The developer of a mixed-use project in Pedro Point and a neighbor who vehemently opposed those plans reached a compromise for a smaller building.
The ground floor at 1300 Danmann Ave. will now have 3,050 square feet of commercial space. Any business is possible, with the exception of a fitness center or restaurant. Restaurants and fitness centers were excluded due to their expected high traffic volume.
Four instead of six condos will be built above in a two-story building, not a three-story building as originally proposed, said Helen Gannon, assistant city planner. Natural stone and cedar shingles will be used instead of brick. Property line setbacks of 10 feet will surround the building. The prior draft had no setbacks. The compromise plan provides 12 covered parking spaces instead of the 20 off-street parking spaces used by neighborhood residents.
“The Point is my neighborhood. All this concern is from the heart,” said the appellant, Stephen Clements. “The original plan was such a big development. We reached a compromise I feel better about, although it is not ideal. I’m OK with what is proposed.”
The developer, Mike O’Connell, said the new building fits in with the neighborhood.
“It’s a bit higher than the other neighbors, but it fits in,” he said. “In the past we have not had anyone willing to talk. We will be less hesitant now.”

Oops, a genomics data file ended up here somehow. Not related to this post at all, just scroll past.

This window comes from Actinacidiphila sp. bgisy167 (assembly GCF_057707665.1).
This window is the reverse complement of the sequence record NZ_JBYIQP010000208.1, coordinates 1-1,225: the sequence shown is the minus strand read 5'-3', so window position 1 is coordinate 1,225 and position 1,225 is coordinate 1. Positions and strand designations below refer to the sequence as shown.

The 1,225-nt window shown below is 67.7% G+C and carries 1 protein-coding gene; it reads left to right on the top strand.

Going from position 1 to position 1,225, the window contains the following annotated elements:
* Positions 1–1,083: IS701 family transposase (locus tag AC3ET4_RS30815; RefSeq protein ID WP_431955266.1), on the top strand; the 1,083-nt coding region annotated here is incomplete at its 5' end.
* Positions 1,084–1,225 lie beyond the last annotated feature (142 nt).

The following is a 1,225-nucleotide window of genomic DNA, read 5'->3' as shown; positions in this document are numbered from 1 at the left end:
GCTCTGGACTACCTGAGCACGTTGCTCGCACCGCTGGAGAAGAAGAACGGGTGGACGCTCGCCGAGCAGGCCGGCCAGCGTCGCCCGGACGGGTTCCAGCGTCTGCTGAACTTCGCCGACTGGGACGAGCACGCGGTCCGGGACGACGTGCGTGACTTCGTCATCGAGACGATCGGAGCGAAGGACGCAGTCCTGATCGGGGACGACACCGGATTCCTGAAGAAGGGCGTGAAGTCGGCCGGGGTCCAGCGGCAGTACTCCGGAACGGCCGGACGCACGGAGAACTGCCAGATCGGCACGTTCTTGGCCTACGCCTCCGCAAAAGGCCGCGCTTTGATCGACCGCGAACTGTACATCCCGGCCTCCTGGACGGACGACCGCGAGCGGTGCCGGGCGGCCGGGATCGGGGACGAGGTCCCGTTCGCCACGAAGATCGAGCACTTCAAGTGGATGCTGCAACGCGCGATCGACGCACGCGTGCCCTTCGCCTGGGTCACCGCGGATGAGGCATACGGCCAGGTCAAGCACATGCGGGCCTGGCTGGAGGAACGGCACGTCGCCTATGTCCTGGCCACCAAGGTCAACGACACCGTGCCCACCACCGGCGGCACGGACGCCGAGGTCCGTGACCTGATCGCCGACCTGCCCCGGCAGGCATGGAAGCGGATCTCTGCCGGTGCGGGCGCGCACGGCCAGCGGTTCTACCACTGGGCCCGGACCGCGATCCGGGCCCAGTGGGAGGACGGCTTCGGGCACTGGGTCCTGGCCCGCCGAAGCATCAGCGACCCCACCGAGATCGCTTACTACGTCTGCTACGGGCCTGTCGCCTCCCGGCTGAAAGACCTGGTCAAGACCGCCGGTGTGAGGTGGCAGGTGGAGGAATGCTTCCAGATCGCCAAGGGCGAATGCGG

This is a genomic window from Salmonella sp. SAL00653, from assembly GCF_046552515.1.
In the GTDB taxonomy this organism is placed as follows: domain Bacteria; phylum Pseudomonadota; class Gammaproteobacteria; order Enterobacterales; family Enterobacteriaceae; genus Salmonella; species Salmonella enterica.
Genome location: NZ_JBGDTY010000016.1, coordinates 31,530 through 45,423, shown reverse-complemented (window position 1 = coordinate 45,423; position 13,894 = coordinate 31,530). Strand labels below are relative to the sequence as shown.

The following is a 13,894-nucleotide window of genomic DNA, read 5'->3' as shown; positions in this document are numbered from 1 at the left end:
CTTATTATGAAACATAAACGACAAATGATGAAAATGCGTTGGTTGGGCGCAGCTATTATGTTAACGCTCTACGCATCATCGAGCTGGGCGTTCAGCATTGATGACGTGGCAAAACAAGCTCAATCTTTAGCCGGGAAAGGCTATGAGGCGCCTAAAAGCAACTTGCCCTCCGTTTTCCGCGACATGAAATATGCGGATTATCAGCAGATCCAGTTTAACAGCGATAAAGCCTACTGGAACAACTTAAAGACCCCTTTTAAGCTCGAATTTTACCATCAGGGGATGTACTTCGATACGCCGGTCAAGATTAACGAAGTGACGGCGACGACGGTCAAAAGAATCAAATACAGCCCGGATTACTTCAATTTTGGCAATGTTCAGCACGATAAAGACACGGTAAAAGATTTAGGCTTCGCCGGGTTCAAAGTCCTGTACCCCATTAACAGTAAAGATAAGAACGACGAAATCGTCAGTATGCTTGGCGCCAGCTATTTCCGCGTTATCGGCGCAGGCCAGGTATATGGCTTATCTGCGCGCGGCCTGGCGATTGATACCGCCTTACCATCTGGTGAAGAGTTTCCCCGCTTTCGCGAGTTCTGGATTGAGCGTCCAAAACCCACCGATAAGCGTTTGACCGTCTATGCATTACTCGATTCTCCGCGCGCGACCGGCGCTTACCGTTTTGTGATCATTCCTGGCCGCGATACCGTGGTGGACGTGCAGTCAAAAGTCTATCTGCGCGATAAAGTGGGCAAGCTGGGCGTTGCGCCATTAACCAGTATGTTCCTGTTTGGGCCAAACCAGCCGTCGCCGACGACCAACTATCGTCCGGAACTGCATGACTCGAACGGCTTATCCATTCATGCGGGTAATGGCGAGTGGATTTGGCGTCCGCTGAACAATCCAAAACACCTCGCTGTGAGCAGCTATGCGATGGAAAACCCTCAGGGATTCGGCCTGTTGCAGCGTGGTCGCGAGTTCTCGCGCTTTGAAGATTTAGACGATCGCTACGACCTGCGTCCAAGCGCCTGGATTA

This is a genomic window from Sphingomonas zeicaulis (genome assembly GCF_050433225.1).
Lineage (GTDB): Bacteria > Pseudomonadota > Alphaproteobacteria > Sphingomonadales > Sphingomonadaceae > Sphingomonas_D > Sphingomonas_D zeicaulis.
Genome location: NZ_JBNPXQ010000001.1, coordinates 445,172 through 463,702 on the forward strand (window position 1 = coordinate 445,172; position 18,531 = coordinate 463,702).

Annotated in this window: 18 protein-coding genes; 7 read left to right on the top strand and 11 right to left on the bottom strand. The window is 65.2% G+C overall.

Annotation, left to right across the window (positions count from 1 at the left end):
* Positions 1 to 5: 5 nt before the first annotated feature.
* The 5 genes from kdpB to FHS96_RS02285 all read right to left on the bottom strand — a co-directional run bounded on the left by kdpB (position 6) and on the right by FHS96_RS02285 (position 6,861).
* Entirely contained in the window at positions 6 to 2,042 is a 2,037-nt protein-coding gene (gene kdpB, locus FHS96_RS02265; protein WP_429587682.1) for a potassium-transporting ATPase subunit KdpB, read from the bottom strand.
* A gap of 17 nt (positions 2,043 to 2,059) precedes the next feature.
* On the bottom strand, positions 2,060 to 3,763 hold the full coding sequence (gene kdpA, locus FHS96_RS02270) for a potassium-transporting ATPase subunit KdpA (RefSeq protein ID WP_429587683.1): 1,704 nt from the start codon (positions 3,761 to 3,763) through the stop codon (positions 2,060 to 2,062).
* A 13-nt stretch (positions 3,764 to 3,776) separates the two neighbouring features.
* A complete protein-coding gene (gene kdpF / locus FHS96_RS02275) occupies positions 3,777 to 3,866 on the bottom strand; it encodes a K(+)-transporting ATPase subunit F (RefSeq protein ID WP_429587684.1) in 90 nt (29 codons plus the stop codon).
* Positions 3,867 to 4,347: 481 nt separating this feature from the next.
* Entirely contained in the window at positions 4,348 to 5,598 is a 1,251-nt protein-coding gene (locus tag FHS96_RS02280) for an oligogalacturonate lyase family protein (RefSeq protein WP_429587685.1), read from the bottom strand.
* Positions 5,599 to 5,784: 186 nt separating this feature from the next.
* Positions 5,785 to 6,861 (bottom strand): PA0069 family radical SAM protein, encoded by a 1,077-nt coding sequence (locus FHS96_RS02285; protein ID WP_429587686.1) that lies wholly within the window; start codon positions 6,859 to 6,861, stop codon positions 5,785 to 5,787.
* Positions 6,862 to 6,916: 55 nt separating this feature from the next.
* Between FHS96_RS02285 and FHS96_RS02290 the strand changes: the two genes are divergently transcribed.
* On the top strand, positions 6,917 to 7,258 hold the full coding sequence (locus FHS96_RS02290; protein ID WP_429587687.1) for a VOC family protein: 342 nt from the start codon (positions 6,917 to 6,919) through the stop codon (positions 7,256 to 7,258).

All council members except Mayor Deirdre Martin supported both the revised project and the spirit of cooperation evident during the City Council hearing for Clements’ appeal of the earlier Planning Commission decision. They passed it, 4-1, with Martin casting the “no” vote.
Martin said she was once the emergency evacuee from her apartment building on Esplanade Avenue when bluff erosion led to city red-tagging and demolition. That experience left her wary about building in a coastal area.
“I think there is rubber stamping in the Planning Commission’s coastal development. I appreciate the compromise, but I want to protect the future of the coast and the need to protect ourselves,” she said.
Clements sought more protections on the project site against coastal
erosion because of its location directly above Shoreline Drive. Project engineer Dan Dyckman of GeoForensics Inc. supported his original plans, but agreed to 10 feet of setback.
“We are further away now from the bluff. We use conservative estimates. We went back to 1955 to calculate the rate of retreat,” he said.
Clements stated in his appeal that the city should not approve development in this area “due to the real threat of man-made climate change.” He noted that Pacifica taxpayers have already had to pay millions of dollars to remove buildings under evacuation orders. Gannon countered, saying the project provided for a “100-year geotechnical hazard event.”
A neighbor, Shari Chan, said at the hearing, “You must consider climate science. The setbacks are not adequate. There will be four families there by the coast.”
Clements said the compromise addresses neighborhood concerns. “This took a lot of work,” he said. “We made this process easier for the community. Maybe form an advisory council for development in the future.”